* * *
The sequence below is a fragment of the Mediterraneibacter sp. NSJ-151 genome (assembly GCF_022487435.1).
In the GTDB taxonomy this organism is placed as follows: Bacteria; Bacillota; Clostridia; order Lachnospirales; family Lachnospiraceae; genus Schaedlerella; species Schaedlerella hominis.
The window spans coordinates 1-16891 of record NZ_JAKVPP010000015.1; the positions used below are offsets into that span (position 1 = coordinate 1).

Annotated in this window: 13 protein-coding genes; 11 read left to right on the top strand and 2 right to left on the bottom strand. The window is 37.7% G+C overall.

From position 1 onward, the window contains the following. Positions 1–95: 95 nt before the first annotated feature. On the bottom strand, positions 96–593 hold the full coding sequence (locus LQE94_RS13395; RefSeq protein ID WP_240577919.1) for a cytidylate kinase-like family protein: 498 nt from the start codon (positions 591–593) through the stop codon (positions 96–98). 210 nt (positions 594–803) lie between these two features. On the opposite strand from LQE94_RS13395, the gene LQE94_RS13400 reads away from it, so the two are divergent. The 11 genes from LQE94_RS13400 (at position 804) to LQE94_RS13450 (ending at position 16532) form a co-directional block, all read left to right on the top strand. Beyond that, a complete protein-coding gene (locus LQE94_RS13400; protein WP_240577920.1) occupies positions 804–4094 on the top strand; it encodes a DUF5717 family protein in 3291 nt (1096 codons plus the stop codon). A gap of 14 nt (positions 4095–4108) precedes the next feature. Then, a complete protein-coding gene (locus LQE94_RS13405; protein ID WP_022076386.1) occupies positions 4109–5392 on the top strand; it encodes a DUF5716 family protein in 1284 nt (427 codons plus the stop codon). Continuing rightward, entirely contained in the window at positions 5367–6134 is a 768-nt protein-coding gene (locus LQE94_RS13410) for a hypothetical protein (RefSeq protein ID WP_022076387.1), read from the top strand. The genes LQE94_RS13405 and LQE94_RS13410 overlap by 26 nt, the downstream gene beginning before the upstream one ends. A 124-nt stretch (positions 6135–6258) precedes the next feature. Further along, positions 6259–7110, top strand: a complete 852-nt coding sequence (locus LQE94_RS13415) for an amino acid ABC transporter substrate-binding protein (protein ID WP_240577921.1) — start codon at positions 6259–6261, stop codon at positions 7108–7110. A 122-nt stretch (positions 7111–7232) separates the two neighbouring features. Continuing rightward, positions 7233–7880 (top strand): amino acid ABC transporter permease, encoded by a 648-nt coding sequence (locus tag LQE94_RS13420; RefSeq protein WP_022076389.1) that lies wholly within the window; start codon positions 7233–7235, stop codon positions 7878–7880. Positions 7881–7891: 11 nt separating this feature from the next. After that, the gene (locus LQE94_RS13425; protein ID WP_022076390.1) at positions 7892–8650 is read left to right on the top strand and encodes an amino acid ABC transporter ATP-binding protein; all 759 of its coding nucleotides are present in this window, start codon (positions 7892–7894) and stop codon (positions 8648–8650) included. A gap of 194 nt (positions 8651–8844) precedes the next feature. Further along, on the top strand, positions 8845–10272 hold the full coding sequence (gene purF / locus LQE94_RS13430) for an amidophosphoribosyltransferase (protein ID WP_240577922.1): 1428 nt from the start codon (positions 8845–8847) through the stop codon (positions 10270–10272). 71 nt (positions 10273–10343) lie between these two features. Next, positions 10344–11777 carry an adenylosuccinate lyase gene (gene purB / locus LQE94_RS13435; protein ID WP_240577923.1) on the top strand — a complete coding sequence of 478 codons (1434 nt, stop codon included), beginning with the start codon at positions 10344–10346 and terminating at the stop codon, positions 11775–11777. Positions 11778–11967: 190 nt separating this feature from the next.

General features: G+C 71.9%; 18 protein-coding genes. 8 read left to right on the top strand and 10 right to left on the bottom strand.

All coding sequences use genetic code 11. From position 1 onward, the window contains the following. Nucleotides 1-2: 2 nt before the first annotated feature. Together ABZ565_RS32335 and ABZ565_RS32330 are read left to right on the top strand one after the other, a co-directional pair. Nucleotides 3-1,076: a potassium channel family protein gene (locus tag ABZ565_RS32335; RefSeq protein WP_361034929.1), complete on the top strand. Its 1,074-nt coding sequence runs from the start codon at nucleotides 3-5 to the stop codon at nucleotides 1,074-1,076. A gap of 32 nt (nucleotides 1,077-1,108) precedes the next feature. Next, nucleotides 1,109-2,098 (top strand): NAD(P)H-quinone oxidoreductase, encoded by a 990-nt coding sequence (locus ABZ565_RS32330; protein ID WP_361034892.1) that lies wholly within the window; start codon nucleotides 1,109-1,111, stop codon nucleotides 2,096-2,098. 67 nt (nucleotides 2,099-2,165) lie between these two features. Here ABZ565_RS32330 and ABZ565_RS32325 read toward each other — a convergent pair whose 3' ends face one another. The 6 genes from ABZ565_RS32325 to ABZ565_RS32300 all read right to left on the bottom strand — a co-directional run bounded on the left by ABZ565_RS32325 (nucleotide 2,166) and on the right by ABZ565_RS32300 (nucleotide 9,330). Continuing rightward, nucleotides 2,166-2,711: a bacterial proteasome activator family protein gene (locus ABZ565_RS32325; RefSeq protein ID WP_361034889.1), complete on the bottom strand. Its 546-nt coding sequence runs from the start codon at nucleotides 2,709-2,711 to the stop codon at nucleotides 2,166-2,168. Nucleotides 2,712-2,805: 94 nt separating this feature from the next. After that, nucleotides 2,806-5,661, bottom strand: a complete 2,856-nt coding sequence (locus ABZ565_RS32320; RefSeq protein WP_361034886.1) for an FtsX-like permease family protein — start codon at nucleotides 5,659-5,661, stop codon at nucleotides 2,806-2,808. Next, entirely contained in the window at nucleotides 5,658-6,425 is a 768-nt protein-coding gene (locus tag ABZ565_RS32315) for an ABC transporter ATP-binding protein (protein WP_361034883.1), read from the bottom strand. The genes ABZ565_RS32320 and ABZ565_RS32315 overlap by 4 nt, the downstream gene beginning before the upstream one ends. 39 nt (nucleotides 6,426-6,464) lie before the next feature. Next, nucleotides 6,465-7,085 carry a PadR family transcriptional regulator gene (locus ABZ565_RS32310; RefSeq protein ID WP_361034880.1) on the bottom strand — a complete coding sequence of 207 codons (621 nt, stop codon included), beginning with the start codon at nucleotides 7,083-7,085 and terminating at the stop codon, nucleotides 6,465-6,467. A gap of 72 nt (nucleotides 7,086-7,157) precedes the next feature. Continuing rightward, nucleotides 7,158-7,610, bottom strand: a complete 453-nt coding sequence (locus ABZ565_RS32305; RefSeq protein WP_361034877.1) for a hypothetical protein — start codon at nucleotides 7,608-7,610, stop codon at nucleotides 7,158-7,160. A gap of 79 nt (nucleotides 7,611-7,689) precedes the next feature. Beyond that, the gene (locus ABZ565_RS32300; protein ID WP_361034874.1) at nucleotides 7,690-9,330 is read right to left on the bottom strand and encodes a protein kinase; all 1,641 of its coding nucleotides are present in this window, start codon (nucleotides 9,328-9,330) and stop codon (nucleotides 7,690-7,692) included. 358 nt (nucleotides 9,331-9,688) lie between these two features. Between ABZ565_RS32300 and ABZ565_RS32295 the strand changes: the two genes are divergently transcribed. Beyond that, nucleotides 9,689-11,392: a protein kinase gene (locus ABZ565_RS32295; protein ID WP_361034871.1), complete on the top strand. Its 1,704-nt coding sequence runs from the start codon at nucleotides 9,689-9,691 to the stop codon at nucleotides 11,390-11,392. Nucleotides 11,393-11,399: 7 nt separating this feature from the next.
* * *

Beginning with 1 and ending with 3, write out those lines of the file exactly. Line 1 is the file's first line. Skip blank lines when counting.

The sequence below is a fragment of the Mediterraneibacter sp. NSJ-151 genome (assembly GCF_022487435.1).
In the GTDB taxonomy this organism is placed as follows: Bacteria; Bacillota; Clostridia; order Lachnospirales; family Lachnospiraceae; genus Schaedlerella; species Schaedlerella hominis.
The window spans coordinates 1-16891 of record NZ_JAKVPP010000015.1; the positions used below are offsets into that span (position 1 = coordinate 1).